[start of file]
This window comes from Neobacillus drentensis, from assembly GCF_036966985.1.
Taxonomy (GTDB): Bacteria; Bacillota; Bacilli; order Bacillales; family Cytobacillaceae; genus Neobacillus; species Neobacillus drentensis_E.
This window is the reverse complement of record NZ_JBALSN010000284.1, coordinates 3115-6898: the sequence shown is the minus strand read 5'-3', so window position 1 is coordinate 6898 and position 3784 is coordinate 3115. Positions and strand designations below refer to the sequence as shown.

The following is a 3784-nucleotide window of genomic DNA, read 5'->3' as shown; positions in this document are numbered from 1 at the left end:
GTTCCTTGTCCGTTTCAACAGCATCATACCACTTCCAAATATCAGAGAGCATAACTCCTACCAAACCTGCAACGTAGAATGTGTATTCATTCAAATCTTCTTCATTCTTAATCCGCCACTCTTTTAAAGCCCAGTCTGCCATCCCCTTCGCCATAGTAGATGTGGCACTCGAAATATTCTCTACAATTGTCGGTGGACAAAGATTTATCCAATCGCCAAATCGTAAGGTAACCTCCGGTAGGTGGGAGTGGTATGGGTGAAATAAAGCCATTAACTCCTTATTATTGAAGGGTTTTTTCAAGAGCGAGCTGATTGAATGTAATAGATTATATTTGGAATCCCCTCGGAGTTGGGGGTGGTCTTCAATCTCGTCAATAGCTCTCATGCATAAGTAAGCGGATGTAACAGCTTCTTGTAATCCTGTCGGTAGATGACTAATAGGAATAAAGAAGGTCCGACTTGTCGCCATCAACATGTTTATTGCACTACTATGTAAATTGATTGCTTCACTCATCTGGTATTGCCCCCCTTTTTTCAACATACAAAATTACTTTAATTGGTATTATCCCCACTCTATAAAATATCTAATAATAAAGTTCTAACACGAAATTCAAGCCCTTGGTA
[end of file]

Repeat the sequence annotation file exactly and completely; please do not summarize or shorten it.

This window comes from Neobacillus drentensis, from assembly GCF_036966985.1.
Taxonomy (GTDB): Bacteria; Bacillota; Bacilli; order Bacillales; family Cytobacillaceae; genus Neobacillus; species Neobacillus drentensis_E.
This window is the reverse complement of record NZ_JBALSN010000284.1, coordinates 3115-6898: the sequence shown is the minus strand read 5'-3', so window position 1 is coordinate 6898 and position 3784 is coordinate 3115. Positions and strand designations below refer to the sequence as shown.

The following is a 3784-nucleotide window of genomic DNA, read 5'->3' as shown; positions in this document are numbered from 1 at the left end:
GTTCCTTGTCCGTTTCAACAGCATCATACCACTTCCAAATATCAGAGAGCATAACTCCTACCAAACCTGCAACGTAGAATGTGTATTCATTCAAATCTTCTTCATTCTTAATCCGCCACTCTTTTAAAGCCCAGTCTGCCATCCCCTTCGCCATAGTAGATGTGGCACTCGAAATATTCTCTACAATTGTCGGTGGACAAAGATTTATCCAATCGCCAAATCGTAAGGTAACCTCCGGTAGGTGGGAGTGGTATGGGTGAAATAAAGCCATTAACTCCTTATTATTGAAGGGTTTTTTCAAGAGCGAGCTGATTGAATGTAATAGATTATATTTGGAATCCCCTCGGAGTTGGGGGTGGTCTTCAATCTCGTCAATAGCTCTCATGCATAAGTAAGCGGATGTAACAGCTTCTTGTAATCCTGTCGGTAGATGACTAATAGGAATAAAGAAGGTCCGACTTGTCGCCATCAACATGTTTATTGCACTACTATGTAAATTGATTGCTTCACTCATCTGGTATTGCCCCCCTTTTTTCAACATACAAAATTACTTTAATTGGTATTATCCCCACTCTATAAAATATCTAATAATAAAGTTCTAACACGAAATTCAAGCCCTTGGTA